To download this presentation, please complete the form below to provide or update your contact information. Then you'll see a link immediately below, which you can click on to download a digital copy of the presentation in PDF format. We'll add you to our mailing list to share information about events and other news which we think would be of interest.

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Company Website:

* Street Address:

* City:

* State/Province:

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Phone:

Please check all options that apply:

To send a message, please use the following box. Keep in mind that no attorney-client relationship is created through this communication, and this communication is not confidential. For a confidential consultation, please call us at (610) 892-9942.

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Can Tribes and State Universities Use Sovereign Immunity to Avoid Patent Litigation?

You may have seen our firm’s recent e-mail regarding the efforts of a drug company to prevent its patents from being invalidated by the Patent Trial and Appeal Board (PTAB) Allergan had transferred certain patents to St. Regis Mohawk Tribe and licensed them back, hoping to take advantage of the tribe’s sovereign immunity to block the inter-partes patent review process. That case is still unfolding in the courts and in Congress, but a recent court decision doesn’t bode well for patent owners who would follow this path.

In a refreshing case of common-sense prevailing over convoluted legal maneuvers, the efforts of the University of Minnesota (“UM”) to prevent PTAB inter-partes review, by claiming sovereign immunity, have failed. On December 19, an expanded PTAB panel, including the Chief Administrative Patent Judge, denied UM’s motion to dismiss a company’s request for inter-partes review of the patents. Though acknowledging that state universities are generally immune from inter-partes review, as arms of the state, the PTAB concluded that UM had waived its sovereign immunity under the Eleventh Amendment by filing an action in federal court alleging infringement of the patents at issue. This apparently was a bridge too far for the judges, since UM was obviously trying to have its cake and eat it too.

While the facts involved in the tribal and state university litigation are not identical, the recent PTAB ruling may provide insight into how it will handle the claim of tribal immunity. If the PTAB finds that the transfer of assets to the tribe was a sham transaction (one made solely to avoid a legal proceeding), then it will likely be invalidated. It’s an interesting legal question. Stay tuned.

Gerry Elman on Federal Guidelines for Security on the Internet of Things

On November 29, 2017, Gerry Elman presented a webinar on Automobile security image, from National Highway Traffic Safety Administration. (2016, October). Cybersecurity best practices for modern vehicles. (Report No. DOT HS 812 333).“Federal Guidelines for Security on the Internet of Things (IoT)” as part of a panel discussing the topic of “DHS Framework and Principles for IoT Devices: What It Means to Your Company.”  Click here for more info.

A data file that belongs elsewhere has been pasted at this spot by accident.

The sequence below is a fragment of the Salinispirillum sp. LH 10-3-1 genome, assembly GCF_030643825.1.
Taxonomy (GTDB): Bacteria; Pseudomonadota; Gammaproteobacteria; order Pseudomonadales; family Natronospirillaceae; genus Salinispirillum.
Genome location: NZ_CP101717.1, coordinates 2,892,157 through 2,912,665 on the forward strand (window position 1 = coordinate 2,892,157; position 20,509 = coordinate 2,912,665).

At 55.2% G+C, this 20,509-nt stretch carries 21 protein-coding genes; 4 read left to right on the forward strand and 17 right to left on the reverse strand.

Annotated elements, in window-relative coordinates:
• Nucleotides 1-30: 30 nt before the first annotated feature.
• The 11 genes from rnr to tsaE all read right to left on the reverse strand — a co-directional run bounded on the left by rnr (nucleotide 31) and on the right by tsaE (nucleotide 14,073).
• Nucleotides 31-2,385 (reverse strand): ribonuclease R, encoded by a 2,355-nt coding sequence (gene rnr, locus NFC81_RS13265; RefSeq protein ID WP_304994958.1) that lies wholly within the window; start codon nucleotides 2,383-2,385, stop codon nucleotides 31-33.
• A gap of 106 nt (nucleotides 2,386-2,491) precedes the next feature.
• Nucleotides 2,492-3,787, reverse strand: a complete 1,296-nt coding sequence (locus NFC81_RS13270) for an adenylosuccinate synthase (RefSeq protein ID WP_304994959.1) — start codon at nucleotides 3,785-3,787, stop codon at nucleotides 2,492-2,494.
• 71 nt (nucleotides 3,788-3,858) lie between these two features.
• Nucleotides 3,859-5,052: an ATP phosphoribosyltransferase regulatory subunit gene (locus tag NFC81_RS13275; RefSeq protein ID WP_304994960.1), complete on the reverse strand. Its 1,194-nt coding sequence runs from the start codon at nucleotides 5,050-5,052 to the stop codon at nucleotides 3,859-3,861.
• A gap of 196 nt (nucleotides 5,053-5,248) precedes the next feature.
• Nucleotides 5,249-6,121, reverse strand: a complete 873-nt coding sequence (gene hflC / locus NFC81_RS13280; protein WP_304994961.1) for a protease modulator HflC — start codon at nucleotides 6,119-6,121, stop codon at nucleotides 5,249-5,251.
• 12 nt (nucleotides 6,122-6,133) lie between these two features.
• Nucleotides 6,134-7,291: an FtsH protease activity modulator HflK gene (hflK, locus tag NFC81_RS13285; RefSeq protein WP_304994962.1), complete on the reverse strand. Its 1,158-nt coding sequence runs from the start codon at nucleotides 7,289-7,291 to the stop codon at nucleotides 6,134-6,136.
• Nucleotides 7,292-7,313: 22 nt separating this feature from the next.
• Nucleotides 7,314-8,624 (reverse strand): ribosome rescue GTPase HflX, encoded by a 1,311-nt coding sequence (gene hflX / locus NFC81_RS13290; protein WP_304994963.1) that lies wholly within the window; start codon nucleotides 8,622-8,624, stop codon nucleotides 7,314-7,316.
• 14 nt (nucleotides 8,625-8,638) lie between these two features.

Gerry’s section of the agenda:

  • US DHS issued Strategic Principles for Securing the Internet of Things 12 months ago.  This is important guidance, but without specifics or mandatory requirements.
    • It refers to the NIST framework for cybersecurity risk management as a comprehensive touchstone for organizational cyber risk management.
  • Compare with (and take account of) privacy and security requirements under HIPAA, which are enforced with million-dollar fines.
  • Various industries are subject to more specific guidance and regulation, e.g.
    • Medical devices under FDA regulation
    • Vehicles under DoT regulation
  • Standards organizations are developing consensus rules for certification, e.g. UL, ASTM, etc.

From the webinar description:

With the growth of the Internet-of-Things (IoT) comes not only opportunities and benefits for our society, but also substantial safety and economic risks. In an effort to combat these risks, the Department of Homeland Security (DHS) issued guidance underlining strategic principles for IoT device security. Though these principles are nonbinding and can be ignored by businesses at will, the guidance will likely influence the standard of reasonable security. IoT device manufacturers are expected to be vulnerable to scrutiny by regulators, the plaintiffs’ bar and the courts if they do not consider the DHS guidance.

In this Webcast, a panel of thought leaders and practitioners assembled by The Knowledge Group will provide an overview of the DHS’ Strategic Principles for Securing the Internet of Things and its potential impact to the standard of IoT cybersecurity. The speakers will offer best practices to adopt this guidance, thus, enabling businesses to create a responsible level of security for IoT devices and systems.

Key topics include:

  • DHS’ Strategic Principles for IoT: An Overview
  • Scope, Purpose, and Audience
  • Implications to IoT Security Standard
  • Best Practices on Strengthening IoT Security

Image credit: Automobile security image, from National Highway Traffic Safety Administration. (2016, October). Cybersecurity best practices for modern vehicles. (Report No. DOT HS 812 333).

2017 Martindale-Hubbell® Peer Review Rating of AV Preeminent® Gerry Elman has received a 2017 Martindale-Hubbell® Peer Review Rating of AV Preeminent®